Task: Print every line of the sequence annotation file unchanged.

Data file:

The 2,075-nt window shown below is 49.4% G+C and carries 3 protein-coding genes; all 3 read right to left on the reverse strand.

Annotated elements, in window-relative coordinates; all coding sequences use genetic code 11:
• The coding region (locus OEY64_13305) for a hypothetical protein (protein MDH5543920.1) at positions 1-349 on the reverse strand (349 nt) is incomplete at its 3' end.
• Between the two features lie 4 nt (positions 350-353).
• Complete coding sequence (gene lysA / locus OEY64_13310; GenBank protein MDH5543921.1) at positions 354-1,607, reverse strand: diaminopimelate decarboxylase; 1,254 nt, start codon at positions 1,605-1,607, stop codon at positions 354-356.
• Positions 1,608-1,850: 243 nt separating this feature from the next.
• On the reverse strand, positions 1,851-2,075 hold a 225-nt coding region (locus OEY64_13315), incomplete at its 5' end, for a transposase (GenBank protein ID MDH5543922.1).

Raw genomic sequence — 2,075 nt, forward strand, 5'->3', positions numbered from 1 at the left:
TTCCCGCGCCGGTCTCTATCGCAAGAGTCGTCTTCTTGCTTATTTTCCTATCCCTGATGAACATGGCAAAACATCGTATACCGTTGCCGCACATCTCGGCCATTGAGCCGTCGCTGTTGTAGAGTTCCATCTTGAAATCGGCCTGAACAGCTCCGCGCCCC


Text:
The 2,075-nt window shown below is 49.4% G+C and carries 3 protein-coding genes; all 3 read right to left on the reverse strand.

Annotated elements, in window-relative coordinates; all coding sequences use genetic code 11:
• The coding region (locus OEY64_13305) for a hypothetical protein (protein MDH5543920.1) at positions 1-349 on the reverse strand (349 nt) is incomplete at its 3' end.
• Between the two features lie 4 nt (positions 350-353).
• Complete coding sequence (gene lysA / locus OEY64_13310; GenBank protein MDH5543921.1) at positions 354-1,607, reverse strand: diaminopimelate decarboxylase; 1,254 nt, start codon at positions 1,605-1,607, stop codon at positions 354-356.
• Positions 1,608-1,850: 243 nt separating this feature from the next.
• On the reverse strand, positions 1,851-2,075 hold a 225-nt coding region (locus OEY64_13315), incomplete at its 5' end, for a transposase (GenBank protein ID MDH5543922.1).

Raw genomic sequence — 2,075 nt, forward strand, 5'->3', positions numbered from 1 at the left:
TTCCCGCGCCGGTCTCTATCGCAAGAGTCGTCTTCTTGCTTATTTTCCTATCCCTGATGAACATGGCAAAACATCGTATACCGTTGCCGCACATCTCGGCCATTGAGCCGTCGCTGTTGTAGAGTTCCATCTTGAAATCGGCCTGAACAGCTCCGCGCCCC